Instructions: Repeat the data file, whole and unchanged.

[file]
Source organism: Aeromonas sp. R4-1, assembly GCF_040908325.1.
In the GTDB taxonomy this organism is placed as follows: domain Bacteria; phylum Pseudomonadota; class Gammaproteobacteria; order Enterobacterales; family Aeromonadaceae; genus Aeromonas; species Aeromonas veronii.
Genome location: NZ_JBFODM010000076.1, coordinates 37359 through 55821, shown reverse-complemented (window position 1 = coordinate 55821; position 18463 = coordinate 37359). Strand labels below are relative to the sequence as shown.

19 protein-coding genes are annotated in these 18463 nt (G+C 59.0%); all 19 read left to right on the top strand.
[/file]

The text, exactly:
Source organism: Aeromonas sp. R4-1, assembly GCF_040908325.1.
In the GTDB taxonomy this organism is placed as follows: domain Bacteria; phylum Pseudomonadota; class Gammaproteobacteria; order Enterobacterales; family Aeromonadaceae; genus Aeromonas; species Aeromonas veronii.
Genome location: NZ_JBFODM010000076.1, coordinates 37359 through 55821, shown reverse-complemented (window position 1 = coordinate 55821; position 18463 = coordinate 37359). Strand labels below are relative to the sequence as shown.

19 protein-coding genes are annotated in these 18463 nt (G+C 59.0%); all 19 read left to right on the top strand.